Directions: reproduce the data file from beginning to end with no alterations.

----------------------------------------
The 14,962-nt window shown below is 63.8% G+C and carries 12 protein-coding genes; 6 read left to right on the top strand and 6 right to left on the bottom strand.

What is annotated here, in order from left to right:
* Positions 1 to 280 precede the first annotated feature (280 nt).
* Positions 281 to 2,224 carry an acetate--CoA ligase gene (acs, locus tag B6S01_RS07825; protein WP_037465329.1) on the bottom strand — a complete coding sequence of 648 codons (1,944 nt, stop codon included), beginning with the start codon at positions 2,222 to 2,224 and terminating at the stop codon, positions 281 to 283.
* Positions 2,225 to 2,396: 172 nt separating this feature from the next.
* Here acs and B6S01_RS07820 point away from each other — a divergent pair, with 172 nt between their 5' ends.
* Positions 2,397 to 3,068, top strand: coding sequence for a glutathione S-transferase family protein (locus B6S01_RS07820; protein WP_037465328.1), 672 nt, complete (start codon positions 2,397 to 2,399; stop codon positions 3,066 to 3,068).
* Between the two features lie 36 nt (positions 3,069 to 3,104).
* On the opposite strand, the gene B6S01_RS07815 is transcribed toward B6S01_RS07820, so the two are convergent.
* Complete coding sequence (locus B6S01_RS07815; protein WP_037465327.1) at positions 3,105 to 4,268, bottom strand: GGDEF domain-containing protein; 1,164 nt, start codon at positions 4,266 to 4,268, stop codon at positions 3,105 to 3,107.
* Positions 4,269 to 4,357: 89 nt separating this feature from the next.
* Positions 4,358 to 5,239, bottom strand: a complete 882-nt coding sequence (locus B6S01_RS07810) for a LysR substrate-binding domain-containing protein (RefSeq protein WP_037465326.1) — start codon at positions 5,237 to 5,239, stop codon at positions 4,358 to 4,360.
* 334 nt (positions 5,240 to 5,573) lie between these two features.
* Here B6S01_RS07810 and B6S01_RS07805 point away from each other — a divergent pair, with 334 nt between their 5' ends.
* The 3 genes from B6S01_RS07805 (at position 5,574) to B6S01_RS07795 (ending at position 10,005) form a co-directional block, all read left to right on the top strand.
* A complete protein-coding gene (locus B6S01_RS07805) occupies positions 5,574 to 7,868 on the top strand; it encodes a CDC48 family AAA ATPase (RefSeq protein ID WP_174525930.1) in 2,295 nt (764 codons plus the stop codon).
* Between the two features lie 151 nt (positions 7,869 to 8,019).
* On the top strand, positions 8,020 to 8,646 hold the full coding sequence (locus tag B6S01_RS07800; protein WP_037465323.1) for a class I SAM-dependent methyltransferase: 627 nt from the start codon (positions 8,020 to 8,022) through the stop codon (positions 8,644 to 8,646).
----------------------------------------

The 14,962-nt window shown below is 63.8% G+C and carries 12 protein-coding genes; 6 read left to right on the top strand and 6 right to left on the bottom strand.

What is annotated here, in order from left to right:
* Positions 1 to 280 precede the first annotated feature (280 nt).
* Positions 281 to 2,224 carry an acetate--CoA ligase gene (acs, locus tag B6S01_RS07825; protein WP_037465329.1) on the bottom strand — a complete coding sequence of 648 codons (1,944 nt, stop codon included), beginning with the start codon at positions 2,222 to 2,224 and terminating at the stop codon, positions 281 to 283.
* Positions 2,225 to 2,396: 172 nt separating this feature from the next.
* Here acs and B6S01_RS07820 point away from each other — a divergent pair, with 172 nt between their 5' ends.
* Positions 2,397 to 3,068, top strand: coding sequence for a glutathione S-transferase family protein (locus B6S01_RS07820; protein WP_037465328.1), 672 nt, complete (start codon positions 2,397 to 2,399; stop codon positions 3,066 to 3,068).
* Between the two features lie 36 nt (positions 3,069 to 3,104).
* On the opposite strand, the gene B6S01_RS07815 is transcribed toward B6S01_RS07820, so the two are convergent.
* Complete coding sequence (locus B6S01_RS07815; protein WP_037465327.1) at positions 3,105 to 4,268, bottom strand: GGDEF domain-containing protein; 1,164 nt, start codon at positions 4,266 to 4,268, stop codon at positions 3,105 to 3,107.
* Positions 4,269 to 4,357: 89 nt separating this feature from the next.
* Positions 4,358 to 5,239, bottom strand: a complete 882-nt coding sequence (locus B6S01_RS07810) for a LysR substrate-binding domain-containing protein (RefSeq protein WP_037465326.1) — start codon at positions 5,237 to 5,239, stop codon at positions 4,358 to 4,360.
* 334 nt (positions 5,240 to 5,573) lie between these two features.
* Here B6S01_RS07810 and B6S01_RS07805 point away from each other — a divergent pair, with 334 nt between their 5' ends.
* The 3 genes from B6S01_RS07805 (at position 5,574) to B6S01_RS07795 (ending at position 10,005) form a co-directional block, all read left to right on the top strand.
* A complete protein-coding gene (locus B6S01_RS07805) occupies positions 5,574 to 7,868 on the top strand; it encodes a CDC48 family AAA ATPase (RefSeq protein ID WP_174525930.1) in 2,295 nt (764 codons plus the stop codon).
* Between the two features lie 151 nt (positions 7,869 to 8,019).
* On the top strand, positions 8,020 to 8,646 hold the full coding sequence (locus tag B6S01_RS07800; protein WP_037465323.1) for a class I SAM-dependent methyltransferase: 627 nt from the start codon (positions 8,020 to 8,022) through the stop codon (positions 8,644 to 8,646).